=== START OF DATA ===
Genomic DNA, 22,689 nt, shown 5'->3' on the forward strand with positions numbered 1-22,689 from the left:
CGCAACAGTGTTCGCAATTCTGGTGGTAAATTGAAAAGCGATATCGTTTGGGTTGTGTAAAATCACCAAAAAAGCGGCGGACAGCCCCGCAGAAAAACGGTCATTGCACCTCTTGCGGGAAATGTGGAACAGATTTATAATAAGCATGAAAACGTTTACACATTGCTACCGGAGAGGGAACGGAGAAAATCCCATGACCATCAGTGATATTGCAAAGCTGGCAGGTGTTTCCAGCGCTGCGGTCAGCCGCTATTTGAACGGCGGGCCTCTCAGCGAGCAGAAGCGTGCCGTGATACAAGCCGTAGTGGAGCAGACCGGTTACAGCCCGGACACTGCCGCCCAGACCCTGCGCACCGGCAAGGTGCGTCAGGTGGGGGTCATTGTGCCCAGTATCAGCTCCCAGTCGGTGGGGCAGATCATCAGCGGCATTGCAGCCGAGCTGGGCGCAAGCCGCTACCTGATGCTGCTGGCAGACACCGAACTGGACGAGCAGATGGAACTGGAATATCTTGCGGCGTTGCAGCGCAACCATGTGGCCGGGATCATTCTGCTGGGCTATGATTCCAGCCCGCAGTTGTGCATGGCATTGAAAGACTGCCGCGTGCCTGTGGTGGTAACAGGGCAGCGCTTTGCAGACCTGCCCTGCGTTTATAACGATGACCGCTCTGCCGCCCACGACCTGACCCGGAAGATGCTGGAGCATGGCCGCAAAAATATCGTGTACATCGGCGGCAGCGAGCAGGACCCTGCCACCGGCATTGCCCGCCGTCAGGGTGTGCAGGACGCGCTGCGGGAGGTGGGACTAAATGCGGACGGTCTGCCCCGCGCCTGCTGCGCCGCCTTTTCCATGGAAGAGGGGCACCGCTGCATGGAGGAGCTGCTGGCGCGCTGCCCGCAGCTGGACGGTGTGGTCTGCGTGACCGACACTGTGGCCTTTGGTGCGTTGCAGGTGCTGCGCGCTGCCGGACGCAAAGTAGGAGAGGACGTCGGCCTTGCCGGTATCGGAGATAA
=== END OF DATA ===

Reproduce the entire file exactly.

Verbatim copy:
Genomic DNA, 22,689 nt, shown 5'->3' on the forward strand with positions numbered 1-22,689 from the left:
CGCAACAGTGTTCGCAATTCTGGTGGTAAATTGAAAAGCGATATCGTTTGGGTTGTGTAAAATCACCAAAAAAGCGGCGGACAGCCCCGCAGAAAAACGGTCATTGCACCTCTTGCGGGAAATGTGGAACAGATTTATAATAAGCATGAAAACGTTTACACATTGCTACCGGAGAGGGAACGGAGAAAATCCCATGACCATCAGTGATATTGCAAAGCTGGCAGGTGTTTCCAGCGCTGCGGTCAGCCGCTATTTGAACGGCGGGCCTCTCAGCGAGCAGAAGCGTGCCGTGATACAAGCCGTAGTGGAGCAGACCGGTTACAGCCCGGACACTGCCGCCCAGACCCTGCGCACCGGCAAGGTGCGTCAGGTGGGGGTCATTGTGCCCAGTATCAGCTCCCAGTCGGTGGGGCAGATCATCAGCGGCATTGCAGCCGAGCTGGGCGCAAGCCGCTACCTGATGCTGCTGGCAGACACCGAACTGGACGAGCAGATGGAACTGGAATATCTTGCGGCGTTGCAGCGCAACCATGTGGCCGGGATCATTCTGCTGGGCTATGATTCCAGCCCGCAGTTGTGCATGGCATTGAAAGACTGCCGCGTGCCTGTGGTGGTAACAGGGCAGCGCTTTGCAGACCTGCCCTGCGTTTATAACGATGACCGCTCTGCCGCCCACGACCTGACCCGGAAGATGCTGGAGCATGGCCGCAAAAATATCGTGTACATCGGCGGCAGCGAGCAGGACCCTGCCACCGGCATTGCCCGCCGTCAGGGTGTGCAGGACGCGCTGCGGGAGGTGGGACTAAATGCGGACGGTCTGCCCCGCGCCTGCTGCGCCGCCTTTTCCATGGAAGAGGGGCACCGCTGCATGGAGGAGCTGCTGGCGCGCTGCCCGCAGCTGGACGGTGTGGTCTGCGTGACCGACACTGTGGCCTTTGGTGCGTTGCAGGTGCTGCGCGCTGCCGGACGCAAAGTAGGAGAGGACGTCGGCCTTGCCGGTATCGGAGATAA